When RTE radio boss Dan Healy took over at 2FM in 2013, he had a refreshing approach to the task at hand. Coming from the highly-competitive commercial sector, he was tasked with growing audience and - perhaps most importantly - ad revenue at the organisation's youth station. "My job is to turn 2FM into profit. It was hugely profitable in the past and that money was taxpayer money, it wasn't trousered by shareholders," he said.
After shaking up the schedule, going for a younger audience and putting forward a strong case for a bigger slice of the ad market with agencies, Healy improved things for 2FM, which had languished after the sudden death of its stand-out talk show star, Gerry Ryan. The reinvented 2FM turned up the competition on its music-driven commercial rivals, which had been chipping away at 2FM's market share.
But challenges remain for 2FM, as they do for all traditional media at the moment.
Of course, technically RTÉ does not make profits or losses, it makes surpluses and deficits given that it get a large chunk of its funding from the public coffers via the licence fee. In recent years, it has changed how it presents its annual accounts, now showing how much licence fee funding is allocated to each entity. While RTÉ's method is complex, it does give a good indication of commercial revenues at 2FM and its cost to ordinary people who pay the licence fee.
According to RTÉ's numbers, 2FM produced a deficit of €342,000 in 2017, which was down on the loss of €778,000 in the previous year. On the face of it, that looks like a great improvement - but analysis of RTÉ's annual report suggests that station's performance worsened in 2017. Net commercial revenues went from €5.8m in 2018 to €4.4m. Public funding plugged the gap, with licence fee attribution going from just over €5m in 2016 to €6.7m a year later.
Last year was a tough year for radio advertising and despite RTÉ's efforts to return 2FM back to its 'hugely profitable' glory days when the station was a cash cow for the group, the youth station continues to be challenged.
And so last week, it was announced that 2FM would become a more speech-based service. The move will be heavily centred around media star of the moment Jennifer Zamparelli, who was previously co-host of the 2FM morning show Breakfast Republic with Bernard O'Shea and Keith Walsh.
It will be a major challenge for Zamparelli, who is not short of talent, but will need time to establish herself in the new 9am show. If she can get audiences hooked, she will be invaluable to 2FM. But it will take time. It could be argued that RTÉ, with all its resources, has more ability to give a show time to mature than any other broadcaster.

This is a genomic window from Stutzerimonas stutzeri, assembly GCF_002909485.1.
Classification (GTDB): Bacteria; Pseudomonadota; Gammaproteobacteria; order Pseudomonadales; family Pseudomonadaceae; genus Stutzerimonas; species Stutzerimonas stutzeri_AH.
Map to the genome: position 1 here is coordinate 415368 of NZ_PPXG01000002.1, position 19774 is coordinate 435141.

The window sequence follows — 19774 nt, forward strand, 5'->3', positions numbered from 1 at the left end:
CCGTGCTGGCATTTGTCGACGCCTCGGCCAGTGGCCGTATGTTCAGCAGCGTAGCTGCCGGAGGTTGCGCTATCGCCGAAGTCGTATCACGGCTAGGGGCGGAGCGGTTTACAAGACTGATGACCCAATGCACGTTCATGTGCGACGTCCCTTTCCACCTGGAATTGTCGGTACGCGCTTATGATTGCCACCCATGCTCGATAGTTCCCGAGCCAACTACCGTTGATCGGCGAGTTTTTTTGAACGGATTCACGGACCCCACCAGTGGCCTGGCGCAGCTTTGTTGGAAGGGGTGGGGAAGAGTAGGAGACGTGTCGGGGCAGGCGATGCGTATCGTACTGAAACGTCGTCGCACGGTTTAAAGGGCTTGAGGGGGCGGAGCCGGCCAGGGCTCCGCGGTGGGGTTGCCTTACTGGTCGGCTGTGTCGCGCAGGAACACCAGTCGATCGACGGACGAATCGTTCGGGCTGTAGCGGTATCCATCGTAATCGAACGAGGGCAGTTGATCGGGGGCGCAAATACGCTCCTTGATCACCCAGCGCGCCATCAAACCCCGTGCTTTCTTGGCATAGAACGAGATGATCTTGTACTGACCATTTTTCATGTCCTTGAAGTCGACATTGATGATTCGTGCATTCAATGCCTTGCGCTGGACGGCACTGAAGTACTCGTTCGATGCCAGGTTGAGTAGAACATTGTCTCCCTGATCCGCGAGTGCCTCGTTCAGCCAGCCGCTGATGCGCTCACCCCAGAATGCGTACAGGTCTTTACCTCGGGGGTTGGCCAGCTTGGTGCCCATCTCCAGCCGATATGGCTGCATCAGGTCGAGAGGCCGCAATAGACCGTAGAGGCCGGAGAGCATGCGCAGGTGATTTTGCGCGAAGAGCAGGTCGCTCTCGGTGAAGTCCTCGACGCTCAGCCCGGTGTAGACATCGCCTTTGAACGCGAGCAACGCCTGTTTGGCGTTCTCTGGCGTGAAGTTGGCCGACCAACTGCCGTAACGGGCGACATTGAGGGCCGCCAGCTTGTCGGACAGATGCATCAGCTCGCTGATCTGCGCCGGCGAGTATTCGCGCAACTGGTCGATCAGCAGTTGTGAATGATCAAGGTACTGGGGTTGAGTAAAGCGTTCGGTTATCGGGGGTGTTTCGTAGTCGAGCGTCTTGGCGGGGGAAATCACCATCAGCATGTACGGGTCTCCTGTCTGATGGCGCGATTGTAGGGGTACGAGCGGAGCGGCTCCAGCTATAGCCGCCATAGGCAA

But as director general Dee Forbes has warned, RTÉ's precarious financial position means that it is running out of time.
For many, many years, commentators have speculated that a music-driven youth station would be threatened in an extensive cost-cutting programme which involved cutting services. How different is it really from the likes of Spin 103.8 and FM104?
Healy and others would argue emphatically that it is an essential public service station, delivering sports and programming that no commercial operator would ever fund and provides vital services for younger audiences. Perhaps a shift back to speech radio would copperfasten this argument, marking it out from commercial rivals at a time when its public service stripes might be counted?
A report on protein shakes and snacks made for perfect tabloid fodder last week, with headlines such as 'Ditch the Shakes' running in international press. They were on the back of research from the University of Sydney's Charles Perkins Centre which found that too many protein shakes and supplements snacks could reduce lifespan, affect moods and lead to weight gain.
Dr Samantha Solon-Biet said: "While diets high in protein and low in carbohydrates were shown to be beneficial for reproductive function, they had detrimental effects for health in mid-late life, and also led to a shortened lifespan."
A few years ago, these type of reports might have been a cause of concern for Glanbia shareholders.
The company has been a market leader in the world of protein shakes and when it first got into this market it was the fodder of bulked-up bodybuilders, with the product's industrial-style packaging almost as intimidating as its core user base. But arguably Glanbia's nutrition performance division is ahead of the curve on any potential backlash against protein supplements.
Glanbia has been finding other homes for its whey powder and other nutritional ingredients through acquisitions such as SlimFast and is fine tuning its nutritions business to appeal to wide range of consumers. When whey powder is used, it's in lighter doses.
In February, the company appointed Mary Minnick to the board. She had previously worked with Coca-Cola for 23 years. It also appointed Richard Laube a former executive board member of Nestle, who is also a former CEO of Nestle Nutrition. It is no coincidence that both these board members come from two of the world's most consumer-focused businesses as Glanbia's ambitions for its customer base broaden significantly.